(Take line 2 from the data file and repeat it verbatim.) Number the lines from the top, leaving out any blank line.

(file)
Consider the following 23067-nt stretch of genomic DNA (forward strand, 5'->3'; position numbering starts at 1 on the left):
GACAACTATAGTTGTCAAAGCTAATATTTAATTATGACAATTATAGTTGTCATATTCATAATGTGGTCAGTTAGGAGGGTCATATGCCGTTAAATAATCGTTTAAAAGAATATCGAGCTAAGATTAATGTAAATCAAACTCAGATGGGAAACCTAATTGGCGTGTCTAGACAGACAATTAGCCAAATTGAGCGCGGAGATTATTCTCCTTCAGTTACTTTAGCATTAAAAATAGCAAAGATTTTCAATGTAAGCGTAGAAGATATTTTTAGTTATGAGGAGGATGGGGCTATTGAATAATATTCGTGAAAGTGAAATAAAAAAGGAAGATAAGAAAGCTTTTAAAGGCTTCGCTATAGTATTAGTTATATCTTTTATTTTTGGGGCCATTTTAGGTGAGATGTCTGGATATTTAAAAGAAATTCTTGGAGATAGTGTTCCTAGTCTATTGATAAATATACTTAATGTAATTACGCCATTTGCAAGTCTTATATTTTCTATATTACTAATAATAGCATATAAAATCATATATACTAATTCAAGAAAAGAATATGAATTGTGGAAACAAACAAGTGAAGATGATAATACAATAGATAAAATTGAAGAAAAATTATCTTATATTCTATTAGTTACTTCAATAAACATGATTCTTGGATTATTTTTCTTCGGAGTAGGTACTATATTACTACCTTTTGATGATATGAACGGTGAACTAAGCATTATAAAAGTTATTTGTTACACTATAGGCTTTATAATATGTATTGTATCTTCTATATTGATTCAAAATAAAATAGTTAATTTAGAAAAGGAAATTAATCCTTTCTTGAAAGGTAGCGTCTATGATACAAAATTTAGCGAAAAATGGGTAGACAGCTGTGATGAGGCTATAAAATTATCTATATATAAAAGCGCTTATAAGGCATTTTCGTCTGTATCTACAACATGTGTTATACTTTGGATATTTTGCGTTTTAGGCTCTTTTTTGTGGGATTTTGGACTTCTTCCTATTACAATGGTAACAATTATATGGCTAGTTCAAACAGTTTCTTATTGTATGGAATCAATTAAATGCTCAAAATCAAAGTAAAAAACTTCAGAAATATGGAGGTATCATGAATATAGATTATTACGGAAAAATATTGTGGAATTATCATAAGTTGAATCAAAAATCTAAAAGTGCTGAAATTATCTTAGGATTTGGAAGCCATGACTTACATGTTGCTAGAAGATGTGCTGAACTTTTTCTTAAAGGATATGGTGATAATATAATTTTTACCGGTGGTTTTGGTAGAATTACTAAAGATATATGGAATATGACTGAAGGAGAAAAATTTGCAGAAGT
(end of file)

GACAACTATAGTTGTCAAAGCTAATATTTAATTATGACAATTATAGTTGTCATATTCATAATGTGGTCAGTTAGGAGGGTCATATGCCGTTAAATAATCGTTTAAAAGAATATCGAGCTAAGATTAATGTAAATCAAACTCAGATGGGAAACCTAATTGGCGTGTCTAGACAGACAATTAGCCAAATTGAGCGCGGAGATTATTCTCCTTCAGTTACTTTAGCATTAAAAATAGCAAAGATTTTCAATGTAAGCGTAGAAGATATTTTTAGTTATGAGGAGGATGGGGCTATTGAATAATATTCGTGAAAGTGAAATAAAAAAGGAAGATAAGAAAGCTTTTAAAGGCTTCGCTATAGTATTAGTTATATCTTTTATTTTTGGGGCCATTTTAGGTGAGATGTCTGGATATTTAAAAGAAATTCTTGGAGATAGTGTTCCTAGTCTATTGATAAATATACTTAATGTAATTACGCCATTTGCAAGTCTTATATTTTCTATATTACTAATAATAGCATATAAAATCATATATACTAATTCAAGAAAAGAATATGAATTGTGGAAACAAACAAGTGAAGATGATAATACAATAGATAAAATTGAAGAAAAATTATCTTATATTCTATTAGTTACTTCAATAAACATGATTCTTGGATTATTTTTCTTCGGAGTAGGTACTATATTACTACCTTTTGATGATATGAACGGTGAACTAAGCATTATAAAAGTTATTTGTTACACTATAGGCTTTATAATATGTATTGTATCTTCTATATTGATTCAAAATAAAATAGTTAATTTAGAAAAGGAAATTAATCCTTTCTTGAAAGGTAGCGTCTATGATACAAAATTTAGCGAAAAATGGGTAGACAGCTGTGATGAGGCTATAAAATTATCTATATATAAAAGCGCTTATAAGGCATTTTCGTCTGTATCTACAACATGTGTTATACTTTGGATATTTTGCGTTTTAGGCTCTTTTTTGTGGGATTTTGGACTTCTTCCTATTACAATGGTAACAATTATATGGCTAGTTCAAACAGTTTCTTATTGTATGGAATCAATTAAATGCTCAAAATCAAAGTAAAAAACTTCAGAAATATGGAGGTATCATGAATATAGATTATTACGGAAAAATATTGTGGAATTATCATAAGTTGAATCAAAAATCTAAAAGTGCTGAAATTATCTTAGGATTTGGAAGCCATGACTTACATGTTGCTAGAAGATGTGCTGAACTTTTTCTTAAAGGATATGGTGATAATATAATTTTTACCGGTGGTTTTGGTAGAATTACTAAAGATATATGGAATATGACTGAAGGAGAAAAATTTGCAGAAGT